Secrets of Haunted House begins with the April/May 1975 issue.
The book has four hosts: Cain, Abel, Eve, and Destiny. Aside from the first three appearing in Plop!, each of those was also hosting a different book in DC's mystery line, House of Mystery, House of Secrets, and Weird Mystery Tales, respectively. Destiny had debuted in Weird Mystery Tales, but been slowly shoved out by Eve. Steve Skeates and Ricardo Villamonte provide the framing sequence, in which Destiny comes off as far more dire and serious then the other three.
They all wind up squabbling over the Book of Destiny, a fight which results in Abel falling off a cliff. That is possibly due to the fact that Abel does not narrate one of the stories in the issue.
Destiny gets to relate the first story, which deals with two ambulance drivers. I have a suspicion that this may have been a leftover, intended for Weird Mystery Tales, but shelved when Eve took sole hosting duties there. That would make Secrets of Haunted House sort of a catch all for leftover stories that didn't make it into any of the other books.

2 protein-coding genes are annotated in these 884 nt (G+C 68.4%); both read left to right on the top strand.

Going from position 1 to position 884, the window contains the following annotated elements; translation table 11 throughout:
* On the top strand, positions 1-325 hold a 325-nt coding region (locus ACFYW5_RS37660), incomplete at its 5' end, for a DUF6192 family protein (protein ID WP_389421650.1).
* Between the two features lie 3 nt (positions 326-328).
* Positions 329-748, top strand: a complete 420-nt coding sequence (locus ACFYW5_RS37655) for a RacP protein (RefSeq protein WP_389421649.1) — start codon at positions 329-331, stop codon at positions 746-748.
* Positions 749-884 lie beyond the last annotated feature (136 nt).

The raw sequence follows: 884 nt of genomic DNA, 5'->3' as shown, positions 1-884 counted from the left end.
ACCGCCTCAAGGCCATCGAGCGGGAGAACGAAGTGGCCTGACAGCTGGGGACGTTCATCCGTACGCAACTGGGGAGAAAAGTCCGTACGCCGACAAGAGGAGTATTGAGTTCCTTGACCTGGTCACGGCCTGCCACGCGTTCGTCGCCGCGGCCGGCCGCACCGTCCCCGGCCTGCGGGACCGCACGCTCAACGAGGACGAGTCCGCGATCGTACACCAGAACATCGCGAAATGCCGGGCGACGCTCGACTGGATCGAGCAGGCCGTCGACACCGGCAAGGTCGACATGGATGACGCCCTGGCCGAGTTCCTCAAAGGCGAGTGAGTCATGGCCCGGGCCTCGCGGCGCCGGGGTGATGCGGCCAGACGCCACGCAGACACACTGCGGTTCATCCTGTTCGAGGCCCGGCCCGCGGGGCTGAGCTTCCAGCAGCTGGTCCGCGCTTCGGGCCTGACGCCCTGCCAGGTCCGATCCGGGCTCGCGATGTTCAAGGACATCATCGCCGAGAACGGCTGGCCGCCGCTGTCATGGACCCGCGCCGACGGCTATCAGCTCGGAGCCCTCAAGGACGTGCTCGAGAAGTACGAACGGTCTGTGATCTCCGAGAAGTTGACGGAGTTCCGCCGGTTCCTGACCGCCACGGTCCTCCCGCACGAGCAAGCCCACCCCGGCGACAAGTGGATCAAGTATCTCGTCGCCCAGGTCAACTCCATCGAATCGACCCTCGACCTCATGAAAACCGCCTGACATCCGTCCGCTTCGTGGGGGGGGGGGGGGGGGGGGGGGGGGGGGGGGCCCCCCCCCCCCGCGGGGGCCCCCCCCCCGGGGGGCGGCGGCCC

Michael Pellowski and Robert Kanigher script the Ernie Chan story, but why it took two writers is beyond me. It's a simple and obvious tale. The ambulance drivers always need to speed around a deadly curve in the road, a place many cars went over the cliff. The drivers play a game, recording whether the people in the accidents lived or died. And then, at the end of the story, the game ends as well when they die.
Cain hosts the second story in the issue, by Jack Oleck and Alex Nino. Some really lovely art on this tale, about a couple who find a strange aquatic beast in a nearby lake. They bring it to their home, only to find the creature is able to telepathically control them.
The beast grows larger and more powerful, and is able to kill their mailman without even making contact with him, due to his mental powers. It seems all but unkillable, and it takes off at the end of the story, diving into the sea to begin it's conquest of the world. Except it was a freshwater animal, and dies in salt water. D'oh!
Eve doesn't get a full story to narrate, but instead hosts a page of Sergio Aragones cartoons.
The framing sequence closes out the book, revealing that Abel did not fall to his death, he's just been hanging from a tree root.